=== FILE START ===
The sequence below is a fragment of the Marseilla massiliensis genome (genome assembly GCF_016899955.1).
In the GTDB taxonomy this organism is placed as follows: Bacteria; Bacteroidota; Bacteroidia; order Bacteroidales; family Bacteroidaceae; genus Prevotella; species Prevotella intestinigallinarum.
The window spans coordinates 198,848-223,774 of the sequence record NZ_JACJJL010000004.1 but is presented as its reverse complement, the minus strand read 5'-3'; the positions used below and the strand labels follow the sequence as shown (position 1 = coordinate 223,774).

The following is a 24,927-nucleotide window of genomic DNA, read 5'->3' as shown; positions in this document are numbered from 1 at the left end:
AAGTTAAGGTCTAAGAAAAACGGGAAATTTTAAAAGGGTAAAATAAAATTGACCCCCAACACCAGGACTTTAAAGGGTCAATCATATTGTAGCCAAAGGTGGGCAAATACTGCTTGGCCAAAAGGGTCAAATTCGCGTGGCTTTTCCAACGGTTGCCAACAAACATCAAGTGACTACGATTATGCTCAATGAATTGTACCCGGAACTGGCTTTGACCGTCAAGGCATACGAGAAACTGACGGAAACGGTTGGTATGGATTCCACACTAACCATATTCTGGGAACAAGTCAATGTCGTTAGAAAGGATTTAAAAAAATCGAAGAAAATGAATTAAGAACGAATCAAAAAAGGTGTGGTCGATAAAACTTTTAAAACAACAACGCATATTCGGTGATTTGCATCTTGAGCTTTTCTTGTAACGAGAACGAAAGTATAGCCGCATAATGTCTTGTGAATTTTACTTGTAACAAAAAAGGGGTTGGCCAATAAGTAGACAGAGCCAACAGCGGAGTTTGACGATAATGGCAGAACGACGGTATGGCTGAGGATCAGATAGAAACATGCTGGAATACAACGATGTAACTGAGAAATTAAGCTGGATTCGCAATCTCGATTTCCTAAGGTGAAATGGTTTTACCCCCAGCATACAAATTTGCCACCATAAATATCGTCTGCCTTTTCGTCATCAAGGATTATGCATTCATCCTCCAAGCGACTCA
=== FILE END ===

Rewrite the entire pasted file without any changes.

The sequence below is a fragment of the Marseilla massiliensis genome (genome assembly GCF_016899955.1).
In the GTDB taxonomy this organism is placed as follows: Bacteria; Bacteroidota; Bacteroidia; order Bacteroidales; family Bacteroidaceae; genus Prevotella; species Prevotella intestinigallinarum.
The window spans coordinates 198,848-223,774 of the sequence record NZ_JACJJL010000004.1 but is presented as its reverse complement, the minus strand read 5'-3'; the positions used below and the strand labels follow the sequence as shown (position 1 = coordinate 223,774).

The following is a 24,927-nucleotide window of genomic DNA, read 5'->3' as shown; positions in this document are numbered from 1 at the left end:
AAGTTAAGGTCTAAGAAAAACGGGAAATTTTAAAAGGGTAAAATAAAATTGACCCCCAACACCAGGACTTTAAAGGGTCAATCATATTGTAGCCAAAGGTGGGCAAATACTGCTTGGCCAAAAGGGTCAAATTCGCGTGGCTTTTCCAACGGTTGCCAACAAACATCAAGTGACTACGATTATGCTCAATGAATTGTACCCGGAACTGGCTTTGACCGTCAAGGCATACGAGAAACTGACGGAAACGGTTGGTATGGATTCCACACTAACCATATTCTGGGAACAAGTCAATGTCGTTAGAAAGGATTTAAAAAAATCGAAGAAAATGAATTAAGAACGAATCAAAAAAGGTGTGGTCGATAAAACTTTTAAAACAACAACGCATATTCGGTGATTTGCATCTTGAGCTTTTCTTGTAACGAGAACGAAAGTATAGCCGCATAATGTCTTGTGAATTTTACTTGTAACAAAAAAGGGGTTGGCCAATAAGTAGACAGAGCCAACAGCGGAGTTTGACGATAATGGCAGAACGACGGTATGGCTGAGGATCAGATAGAAACATGCTGGAATACAACGATGTAACTGAGAAATTAAGCTGGATTCGCAATCTCGATTTCCTAAGGTGAAATGGTTTTACCCCCAGCATACAAATTTGCCACCATAAATATCGTCTGCCTTTTCGTCATCAAGGATTATGCATTCATCCTCCAAGCGACTCA